Retrospect: How do you win the hearts of 3 year olds?

Going into the new school year, I was looking forward to meeting my new group of students and their parents.  These students were mostly two and a half to three years of age, signaling a completely different class dynamic compared to the older class I had the year before.  My goal for this year was: to build my relationship with the new students along with the returning ones.  With this working relationship, they would trust me to nurture and educate them.  I wanted them to know who I am and how much I love them and am there for them.  I would like my place in their lives to be a teacher, a friend, and sometimes a substitute dad.  In order to gain the trust of the new children, I spent a lot of time listening and talking to them like during lunchtime.  I would walk to each table and ask what they are eating, who made the food, and if I can smell their food.  In return, I would tell them what I have for lunch and how blessed they are to have caring parents cooking such delicious food for them. It had become a ritual now that kids ask me to come around and smell their food and have a chat. 
I would also ask many questions to find out what they are feeling and thinking and showing sympathy when they appear sad or upset.  When they come with a scrape on their knee, I would ask, what can Mr. Tim do for you or how can I make you feel better? Sometimes, I would say “how about some ice cream”, to make that child burst out laughing and forget the pain.  The subliminal message to the children behind all the role modeling is, you can confidently voice your feelings and thoughts; and you can compassionately help a friend in need.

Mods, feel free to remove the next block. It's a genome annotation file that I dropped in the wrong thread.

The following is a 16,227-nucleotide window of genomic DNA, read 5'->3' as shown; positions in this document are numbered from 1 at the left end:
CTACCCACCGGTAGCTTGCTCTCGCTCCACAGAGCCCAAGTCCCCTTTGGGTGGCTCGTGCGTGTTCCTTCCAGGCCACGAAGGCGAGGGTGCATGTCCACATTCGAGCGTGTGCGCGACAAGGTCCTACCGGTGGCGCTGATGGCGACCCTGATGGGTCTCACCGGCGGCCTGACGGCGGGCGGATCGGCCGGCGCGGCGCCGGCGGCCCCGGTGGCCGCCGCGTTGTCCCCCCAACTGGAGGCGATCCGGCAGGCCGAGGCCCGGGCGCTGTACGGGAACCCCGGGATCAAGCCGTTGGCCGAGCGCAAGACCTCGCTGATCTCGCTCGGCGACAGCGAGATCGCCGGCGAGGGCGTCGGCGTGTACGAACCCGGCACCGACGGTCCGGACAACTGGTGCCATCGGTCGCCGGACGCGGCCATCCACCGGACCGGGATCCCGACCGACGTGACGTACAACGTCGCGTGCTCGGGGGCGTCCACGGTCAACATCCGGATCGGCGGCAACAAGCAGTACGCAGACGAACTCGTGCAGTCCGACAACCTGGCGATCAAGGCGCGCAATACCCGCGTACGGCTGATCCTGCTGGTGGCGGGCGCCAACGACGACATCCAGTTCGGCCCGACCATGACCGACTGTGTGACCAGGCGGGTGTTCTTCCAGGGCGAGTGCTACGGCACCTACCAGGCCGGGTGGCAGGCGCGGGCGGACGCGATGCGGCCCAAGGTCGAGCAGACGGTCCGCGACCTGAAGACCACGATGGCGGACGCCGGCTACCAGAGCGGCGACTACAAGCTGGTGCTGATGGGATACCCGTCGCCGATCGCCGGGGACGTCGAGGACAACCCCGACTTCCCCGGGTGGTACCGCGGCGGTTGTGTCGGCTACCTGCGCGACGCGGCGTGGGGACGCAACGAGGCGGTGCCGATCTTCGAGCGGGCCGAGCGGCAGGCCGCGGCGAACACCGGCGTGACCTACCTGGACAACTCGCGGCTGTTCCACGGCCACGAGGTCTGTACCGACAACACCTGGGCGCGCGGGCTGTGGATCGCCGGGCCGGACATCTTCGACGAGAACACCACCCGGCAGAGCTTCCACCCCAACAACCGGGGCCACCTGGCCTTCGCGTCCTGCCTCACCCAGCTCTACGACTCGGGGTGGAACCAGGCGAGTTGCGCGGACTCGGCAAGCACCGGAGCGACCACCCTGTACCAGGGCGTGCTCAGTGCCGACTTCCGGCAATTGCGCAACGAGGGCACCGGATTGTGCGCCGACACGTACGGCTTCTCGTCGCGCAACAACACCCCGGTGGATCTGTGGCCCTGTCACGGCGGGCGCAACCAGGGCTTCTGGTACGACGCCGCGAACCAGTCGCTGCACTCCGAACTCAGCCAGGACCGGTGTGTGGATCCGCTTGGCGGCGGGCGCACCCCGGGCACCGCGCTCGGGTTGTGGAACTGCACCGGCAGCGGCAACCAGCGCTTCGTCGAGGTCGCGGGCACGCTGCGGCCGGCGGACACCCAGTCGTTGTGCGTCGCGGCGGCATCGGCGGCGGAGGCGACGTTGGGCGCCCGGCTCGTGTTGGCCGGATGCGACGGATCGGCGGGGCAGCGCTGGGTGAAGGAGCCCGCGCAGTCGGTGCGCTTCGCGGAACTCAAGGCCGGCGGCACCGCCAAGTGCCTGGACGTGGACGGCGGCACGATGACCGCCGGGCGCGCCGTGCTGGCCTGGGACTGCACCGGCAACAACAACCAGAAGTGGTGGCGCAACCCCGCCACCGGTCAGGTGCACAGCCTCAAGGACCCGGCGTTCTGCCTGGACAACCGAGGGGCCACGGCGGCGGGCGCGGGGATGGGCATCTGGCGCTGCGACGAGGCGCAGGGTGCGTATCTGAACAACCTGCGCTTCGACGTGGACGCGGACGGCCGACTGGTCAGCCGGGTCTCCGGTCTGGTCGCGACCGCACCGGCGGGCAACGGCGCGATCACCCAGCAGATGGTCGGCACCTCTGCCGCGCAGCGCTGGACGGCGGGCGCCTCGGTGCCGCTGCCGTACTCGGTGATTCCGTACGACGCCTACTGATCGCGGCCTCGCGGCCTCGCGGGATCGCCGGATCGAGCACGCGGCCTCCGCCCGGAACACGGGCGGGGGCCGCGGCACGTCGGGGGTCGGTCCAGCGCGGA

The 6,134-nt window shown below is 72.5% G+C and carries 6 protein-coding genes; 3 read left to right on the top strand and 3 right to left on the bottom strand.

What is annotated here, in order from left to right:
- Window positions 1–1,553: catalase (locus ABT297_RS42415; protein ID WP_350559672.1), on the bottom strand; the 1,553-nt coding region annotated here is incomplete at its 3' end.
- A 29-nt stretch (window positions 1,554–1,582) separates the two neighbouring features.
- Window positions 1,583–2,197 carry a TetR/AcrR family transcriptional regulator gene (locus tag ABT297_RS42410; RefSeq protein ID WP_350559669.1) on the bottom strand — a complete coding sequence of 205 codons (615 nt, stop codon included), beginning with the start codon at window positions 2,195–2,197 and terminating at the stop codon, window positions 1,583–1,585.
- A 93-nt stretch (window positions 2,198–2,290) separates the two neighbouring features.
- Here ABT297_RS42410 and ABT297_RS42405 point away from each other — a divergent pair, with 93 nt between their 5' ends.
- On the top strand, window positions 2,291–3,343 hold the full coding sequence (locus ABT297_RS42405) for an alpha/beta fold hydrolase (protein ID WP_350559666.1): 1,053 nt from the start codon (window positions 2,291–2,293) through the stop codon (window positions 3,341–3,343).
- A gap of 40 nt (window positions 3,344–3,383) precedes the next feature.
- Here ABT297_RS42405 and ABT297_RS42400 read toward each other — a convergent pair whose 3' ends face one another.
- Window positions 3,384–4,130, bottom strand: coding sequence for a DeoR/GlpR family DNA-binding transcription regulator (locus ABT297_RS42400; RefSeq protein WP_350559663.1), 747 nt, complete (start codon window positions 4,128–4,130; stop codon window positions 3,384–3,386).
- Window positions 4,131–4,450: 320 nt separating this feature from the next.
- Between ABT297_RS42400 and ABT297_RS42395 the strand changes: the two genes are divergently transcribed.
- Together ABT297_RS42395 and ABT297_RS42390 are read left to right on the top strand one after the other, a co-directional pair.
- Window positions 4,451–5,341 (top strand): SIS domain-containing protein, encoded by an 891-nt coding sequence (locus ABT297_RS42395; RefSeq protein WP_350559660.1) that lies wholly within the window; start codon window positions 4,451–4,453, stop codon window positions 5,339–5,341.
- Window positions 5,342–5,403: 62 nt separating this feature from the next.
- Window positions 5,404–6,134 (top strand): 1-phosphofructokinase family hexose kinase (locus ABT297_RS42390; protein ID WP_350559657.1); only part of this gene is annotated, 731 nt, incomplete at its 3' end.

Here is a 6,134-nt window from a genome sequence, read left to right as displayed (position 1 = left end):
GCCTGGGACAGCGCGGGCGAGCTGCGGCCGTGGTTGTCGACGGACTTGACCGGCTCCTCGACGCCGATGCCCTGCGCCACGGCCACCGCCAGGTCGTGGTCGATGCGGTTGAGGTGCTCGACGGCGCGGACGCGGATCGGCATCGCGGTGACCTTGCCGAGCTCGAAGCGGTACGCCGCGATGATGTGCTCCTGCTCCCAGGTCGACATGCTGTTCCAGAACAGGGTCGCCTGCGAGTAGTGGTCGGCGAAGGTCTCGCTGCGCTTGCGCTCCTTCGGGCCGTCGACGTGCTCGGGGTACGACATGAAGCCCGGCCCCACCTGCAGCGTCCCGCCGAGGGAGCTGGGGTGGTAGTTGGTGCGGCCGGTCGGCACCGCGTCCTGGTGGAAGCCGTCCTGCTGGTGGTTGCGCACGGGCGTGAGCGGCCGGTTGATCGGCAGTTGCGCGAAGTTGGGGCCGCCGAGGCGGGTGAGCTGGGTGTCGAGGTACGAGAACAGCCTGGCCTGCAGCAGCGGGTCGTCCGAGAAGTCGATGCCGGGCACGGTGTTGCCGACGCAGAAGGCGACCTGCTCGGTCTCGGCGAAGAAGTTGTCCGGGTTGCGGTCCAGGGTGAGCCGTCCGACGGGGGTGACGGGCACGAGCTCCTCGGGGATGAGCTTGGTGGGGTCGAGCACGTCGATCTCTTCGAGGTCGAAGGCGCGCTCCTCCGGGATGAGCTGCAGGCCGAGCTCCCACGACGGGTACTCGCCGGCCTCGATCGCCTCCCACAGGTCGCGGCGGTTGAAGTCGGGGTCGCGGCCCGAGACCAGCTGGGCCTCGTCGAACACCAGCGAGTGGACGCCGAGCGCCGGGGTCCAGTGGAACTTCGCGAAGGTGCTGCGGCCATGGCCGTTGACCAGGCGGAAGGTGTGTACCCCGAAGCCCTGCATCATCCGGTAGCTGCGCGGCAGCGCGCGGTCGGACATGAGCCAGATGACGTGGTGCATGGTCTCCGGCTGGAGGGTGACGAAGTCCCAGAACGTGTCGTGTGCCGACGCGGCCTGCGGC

As I watch and listen to the children interacting with each other in the classroom and on the playground this past year, I observed kids over time started saying to each other how they feel when one is hurt.  I also hear one say to another what can I do to make you feel better?  I observed kids talking to each other during lunchtime and laughing together.  They would help each other like opening Fruit Snacks or Pirate Booty.  All of this interaction really made me happy because they are showing me that they are getting confident talking to others and becoming more compassionate in caring for each other.
As our relationship grew as a class, I observed during work time that more kids  became more respectful of each others works and personal space.  More children started to work together doing complicated works like the Bank Game.  When a child spilled water or beads on the floor, many would rush to help their friend.  My lesson time with different children also had become more in-depth and more fun.  I believe our class came together in this fashion because we took time to build our relationship with each other from the first day of school.  It has been a real joy working with them and watching them grow.
 Connect with Tim Chen
 Right now I am passionate about:
1. being a Christian
2. my new kitten I rescued with my wife at Old Dominion Animal Hospital
3. touring colleges for my son
 For more information about me click here

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